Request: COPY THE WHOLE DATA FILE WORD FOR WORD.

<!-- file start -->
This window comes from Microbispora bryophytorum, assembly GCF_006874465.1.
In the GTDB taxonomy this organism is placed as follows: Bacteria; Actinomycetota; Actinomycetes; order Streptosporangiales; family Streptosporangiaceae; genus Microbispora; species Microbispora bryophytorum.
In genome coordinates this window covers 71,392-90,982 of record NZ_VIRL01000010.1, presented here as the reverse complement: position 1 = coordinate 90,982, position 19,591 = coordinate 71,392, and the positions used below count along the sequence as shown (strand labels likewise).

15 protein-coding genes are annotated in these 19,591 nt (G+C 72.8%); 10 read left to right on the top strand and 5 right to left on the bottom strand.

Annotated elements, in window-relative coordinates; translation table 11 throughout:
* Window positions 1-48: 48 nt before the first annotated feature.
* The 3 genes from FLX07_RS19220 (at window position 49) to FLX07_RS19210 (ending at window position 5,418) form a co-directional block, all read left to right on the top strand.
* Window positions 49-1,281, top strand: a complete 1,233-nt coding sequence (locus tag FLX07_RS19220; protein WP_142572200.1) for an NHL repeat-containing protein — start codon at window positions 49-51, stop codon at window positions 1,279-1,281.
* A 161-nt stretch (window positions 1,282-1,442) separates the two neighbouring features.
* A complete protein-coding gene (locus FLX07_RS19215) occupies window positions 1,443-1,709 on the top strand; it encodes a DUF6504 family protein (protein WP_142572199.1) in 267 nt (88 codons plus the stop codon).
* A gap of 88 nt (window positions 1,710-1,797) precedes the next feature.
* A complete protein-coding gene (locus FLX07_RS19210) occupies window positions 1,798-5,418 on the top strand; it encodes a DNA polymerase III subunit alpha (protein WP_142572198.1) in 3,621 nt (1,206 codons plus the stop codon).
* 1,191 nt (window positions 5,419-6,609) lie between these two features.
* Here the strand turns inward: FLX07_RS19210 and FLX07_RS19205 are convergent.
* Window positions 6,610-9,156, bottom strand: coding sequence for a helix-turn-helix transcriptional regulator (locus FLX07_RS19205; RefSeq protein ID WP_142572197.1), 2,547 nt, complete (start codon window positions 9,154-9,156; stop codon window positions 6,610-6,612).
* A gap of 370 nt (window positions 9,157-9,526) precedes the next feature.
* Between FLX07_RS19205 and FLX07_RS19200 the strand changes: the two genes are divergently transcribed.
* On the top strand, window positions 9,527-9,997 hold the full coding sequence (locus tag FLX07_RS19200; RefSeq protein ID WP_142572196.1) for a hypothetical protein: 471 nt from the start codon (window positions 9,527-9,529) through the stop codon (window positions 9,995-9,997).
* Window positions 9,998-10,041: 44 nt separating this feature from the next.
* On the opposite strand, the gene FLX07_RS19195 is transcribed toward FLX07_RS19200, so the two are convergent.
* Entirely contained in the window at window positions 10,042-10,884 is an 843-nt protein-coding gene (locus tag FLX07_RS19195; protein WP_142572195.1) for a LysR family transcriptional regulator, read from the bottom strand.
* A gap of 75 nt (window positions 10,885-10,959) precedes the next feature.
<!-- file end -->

This window comes from Microbispora bryophytorum, assembly GCF_006874465.1.
In the GTDB taxonomy this organism is placed as follows: Bacteria; Actinomycetota; Actinomycetes; order Streptosporangiales; family Streptosporangiaceae; genus Microbispora; species Microbispora bryophytorum.
In genome coordinates this window covers 71,392-90,982 of record NZ_VIRL01000010.1, presented here as the reverse complement: position 1 = coordinate 90,982, position 19,591 = coordinate 71,392, and the positions used below count along the sequence as shown (strand labels likewise).

15 protein-coding genes are annotated in these 19,591 nt (G+C 72.8%); 10 read left to right on the top strand and 5 right to left on the bottom strand.

Annotated elements, in window-relative coordinates; translation table 11 throughout:
* Window positions 1-48: 48 nt before the first annotated feature.
* The 3 genes from FLX07_RS19220 (at window position 49) to FLX07_RS19210 (ending at window position 5,418) form a co-directional block, all read left to right on the top strand.
* Window positions 49-1,281, top strand: a complete 1,233-nt coding sequence (locus tag FLX07_RS19220; protein WP_142572200.1) for an NHL repeat-containing protein — start codon at window positions 49-51, stop codon at window positions 1,279-1,281.
* A 161-nt stretch (window positions 1,282-1,442) separates the two neighbouring features.
* A complete protein-coding gene (locus FLX07_RS19215) occupies window positions 1,443-1,709 on the top strand; it encodes a DUF6504 family protein (protein WP_142572199.1) in 267 nt (88 codons plus the stop codon).
* A gap of 88 nt (window positions 1,710-1,797) precedes the next feature.
* A complete protein-coding gene (locus FLX07_RS19210) occupies window positions 1,798-5,418 on the top strand; it encodes a DNA polymerase III subunit alpha (protein WP_142572198.1) in 3,621 nt (1,206 codons plus the stop codon).
* 1,191 nt (window positions 5,419-6,609) lie between these two features.
* Here the strand turns inward: FLX07_RS19210 and FLX07_RS19205 are convergent.
* Window positions 6,610-9,156, bottom strand: coding sequence for a helix-turn-helix transcriptional regulator (locus FLX07_RS19205; RefSeq protein ID WP_142572197.1), 2,547 nt, complete (start codon window positions 9,154-9,156; stop codon window positions 6,610-6,612).
* A gap of 370 nt (window positions 9,157-9,526) precedes the next feature.
* Between FLX07_RS19205 and FLX07_RS19200 the strand changes: the two genes are divergently transcribed.
* On the top strand, window positions 9,527-9,997 hold the full coding sequence (locus tag FLX07_RS19200; RefSeq protein ID WP_142572196.1) for a hypothetical protein: 471 nt from the start codon (window positions 9,527-9,529) through the stop codon (window positions 9,995-9,997).
* Window positions 9,998-10,041: 44 nt separating this feature from the next.
* On the opposite strand, the gene FLX07_RS19195 is transcribed toward FLX07_RS19200, so the two are convergent.
* Entirely contained in the window at window positions 10,042-10,884 is an 843-nt protein-coding gene (locus tag FLX07_RS19195; protein WP_142572195.1) for a LysR family transcriptional regulator, read from the bottom strand.
* A gap of 75 nt (window positions 10,885-10,959) precedes the next feature.